Like Pachelbel with his Canon, or Allegri with his Miserere, Samuel Barber has become one of those composers who is mostly remembered for just one piece, the grief-stricken arrangement for string orchestra of a movement from his Opus 11 quartet that has become known simply as “Barber’s Adagio”.
If you’ve seen already Barber’s name on our summer concert posters you may possibly be expecting us to sing the later reincarnation of the “Adagio”, set to the words of the Agnus Dei, but we’re singing reincarnations of an entirely different nature.
In the last few years, our summer concert has become a time for us to explore new music – sometimes that means pieces that are just new to us, such as the ravishing House of the Mind by Howells, that we sang last year, but it often also means really new, freshly written music by living composers. Singing recently composed pieces is particularly exciting as it reminds us that choral music is not a fossil in a museum, it’s a living, breathing animal that is continuing to evolve. It also helps us, as a group, to grow together: when we sing a very new piece of music, no-one has the advantage of having sung it before; no-one is having to erase instructions from other conductors, and so we create our own performance together, from scratch.
In his programme note for our concert on 8 April 2017, Michael Gilmore takes us back to 16th century Rome, using Rosselli's Last Supper fresco in the Sistine Chapel as a visual guide to the music. (Click on the picture to explore a larger version of the painting on Wikipedia Commons - new window)
If we were to link our concert programme to a place, it would be Renaissance Rome where much of the music was written, and to its Sistine Chapel where some of the music was first sung and has been heard repeatedly over the centuries since it was written. The Sistine Chapel is magnificent. Visitors are overawed by Michelangelo's touch of creation on the ceiling and his brooding last judgement above the altar, but they often overlook the less famous frescoes on the side walls. Five artists took events from the lives of Moses and Jesus to mark moments in the annual cycle of Christian worship. One of the paintings by Cosimo Rosselli marks a climax of the sequence in Holy Week. His painting of the last supper is in a way the archetype of our concert programme.
This week, our Monteverdi 1610 Vespers plans started to take shape, as we had a first peek at the music and a workshop with Robert Hollingworth, the director of I Fagiolini, who will conduct our performance on 21 October. It was a hardworking but rewarding day, and Robert managed to cram in a fantastic amount of information for us, along with a good helping of classic comedy references and plenty of fun.
The candles illuminating the chapel are being snuffed out one by one; the serenely beautiful faces painted on the walls and ceiling fade slowly into the gloom; and somewhere above you, out of the darkness, comes the sound of a choir. The words they’re singing come from Psalm 51 and are a bleak acknowledgement of all humanity’s manifold sins and wickedness, a cry of pain searching for relief: and the healing comes from the music itself, so simple and gentle, with an ethereally pure solo voice rising effortlessly out of the harmony. You’re in the Sistine Chapel, on Good Friday, and the music you’re listening to is Miserere Mei, Deus, by Gregorio Allegri.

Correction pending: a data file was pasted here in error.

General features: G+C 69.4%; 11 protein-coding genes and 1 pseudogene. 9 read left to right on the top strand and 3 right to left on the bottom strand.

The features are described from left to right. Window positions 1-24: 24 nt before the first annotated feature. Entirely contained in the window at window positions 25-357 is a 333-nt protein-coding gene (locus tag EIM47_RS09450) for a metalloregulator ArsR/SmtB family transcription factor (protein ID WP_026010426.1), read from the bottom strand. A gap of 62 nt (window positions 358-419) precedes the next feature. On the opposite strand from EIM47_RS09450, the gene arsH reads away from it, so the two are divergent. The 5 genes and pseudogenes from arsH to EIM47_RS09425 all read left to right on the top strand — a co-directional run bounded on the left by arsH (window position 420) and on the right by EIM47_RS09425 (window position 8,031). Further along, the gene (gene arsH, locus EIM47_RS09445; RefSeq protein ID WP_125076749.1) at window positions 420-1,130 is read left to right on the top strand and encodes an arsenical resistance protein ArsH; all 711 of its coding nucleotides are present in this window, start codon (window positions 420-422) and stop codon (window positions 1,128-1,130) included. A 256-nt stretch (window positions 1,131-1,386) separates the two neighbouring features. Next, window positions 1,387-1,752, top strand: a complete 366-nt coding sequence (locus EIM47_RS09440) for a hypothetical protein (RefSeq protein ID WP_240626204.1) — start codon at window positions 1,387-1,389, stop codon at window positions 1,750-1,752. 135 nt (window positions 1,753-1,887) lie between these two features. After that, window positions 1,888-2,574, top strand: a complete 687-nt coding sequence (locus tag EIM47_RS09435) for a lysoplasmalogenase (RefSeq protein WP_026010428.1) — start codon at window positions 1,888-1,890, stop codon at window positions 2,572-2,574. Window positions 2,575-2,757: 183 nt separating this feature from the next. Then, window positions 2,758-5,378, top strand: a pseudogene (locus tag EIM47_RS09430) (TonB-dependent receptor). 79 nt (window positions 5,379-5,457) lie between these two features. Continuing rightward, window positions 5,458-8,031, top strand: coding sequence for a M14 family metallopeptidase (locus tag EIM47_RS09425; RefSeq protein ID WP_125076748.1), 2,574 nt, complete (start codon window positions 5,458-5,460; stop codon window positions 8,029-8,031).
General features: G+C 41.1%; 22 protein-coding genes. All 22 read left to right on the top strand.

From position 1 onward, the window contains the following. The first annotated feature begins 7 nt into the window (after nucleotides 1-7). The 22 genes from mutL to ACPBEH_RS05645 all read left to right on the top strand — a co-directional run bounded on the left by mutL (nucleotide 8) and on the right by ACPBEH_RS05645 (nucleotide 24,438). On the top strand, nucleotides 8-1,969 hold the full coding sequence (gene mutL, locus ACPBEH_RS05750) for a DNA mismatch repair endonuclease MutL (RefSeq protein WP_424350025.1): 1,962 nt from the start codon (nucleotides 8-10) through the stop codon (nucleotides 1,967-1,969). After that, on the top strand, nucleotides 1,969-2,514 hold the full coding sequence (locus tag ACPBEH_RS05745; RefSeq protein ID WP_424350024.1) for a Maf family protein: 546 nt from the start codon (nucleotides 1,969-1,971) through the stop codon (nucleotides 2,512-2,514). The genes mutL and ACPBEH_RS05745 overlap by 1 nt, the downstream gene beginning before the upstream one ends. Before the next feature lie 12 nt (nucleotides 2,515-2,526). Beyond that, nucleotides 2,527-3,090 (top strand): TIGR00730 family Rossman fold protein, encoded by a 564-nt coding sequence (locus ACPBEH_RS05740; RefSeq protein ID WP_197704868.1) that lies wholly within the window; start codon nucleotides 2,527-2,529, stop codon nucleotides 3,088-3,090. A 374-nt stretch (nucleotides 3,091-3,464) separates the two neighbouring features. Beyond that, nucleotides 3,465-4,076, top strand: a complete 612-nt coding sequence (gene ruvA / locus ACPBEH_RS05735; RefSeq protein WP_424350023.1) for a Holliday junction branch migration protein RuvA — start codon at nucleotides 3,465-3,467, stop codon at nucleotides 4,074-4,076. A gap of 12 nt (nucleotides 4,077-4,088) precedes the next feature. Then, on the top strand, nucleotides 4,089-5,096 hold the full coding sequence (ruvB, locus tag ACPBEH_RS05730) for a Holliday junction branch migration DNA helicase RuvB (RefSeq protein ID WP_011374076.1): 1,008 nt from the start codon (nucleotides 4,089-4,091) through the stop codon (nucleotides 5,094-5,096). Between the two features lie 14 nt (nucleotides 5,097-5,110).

We had a wonderful time on 19 November singing Messiah to a full cathedral nave, and getting a standing ovation too! It was an honour to welcome our five young soloists from Samling Academy and to hear the amazingly powerful bass voice of Samling Artist Arshak Kuzikyan. As ever, our wonderful period instrument orchestra filled us with energy. Here are a few photos from the weekend, taken by Edmund Ong, Allison Potter, Linda Atunes, Jane Shuttleworth and Julian Wright. For full details, please visit the concert page here
We know that, for families with young children, coming to a full evening's concert is not easy, and so as part of our afternoon rehearsals in the cathedral, we've taken to giving a mini-performance of one of the highlight moments of whatever we're preparing, so that children can enjoy a little taster of a really exciting piece of live music, in a completely relaxed, informal way. It began in 2014 with Zadok the Priest and last year around a hundred primary school children joined us to sing "The Heavens are Telling" from Haydn's The Creation. This year with Messiah, there's only one possible choice for our afternoon spot – the legendary "Hallelujah chorus". Read on to find out a little bit more about this famous piece of music:
Our next concert is probably the most unusual one we've ever taken part in, for never before have any of us sung with an orchestra of 40 lute players.
We've been invited to take part in a concert in Durham Castle on 30 October with the European Lute Orchestra, a group of professional and semi-professional lutenists that was founded in 2011 by their director, Professor Gian Luca Lastraioli, with the aim of recreating a lost sound of the renaissance – the massed lute band. This is also the first time that the European Lute Orchestra has performed outside Italy.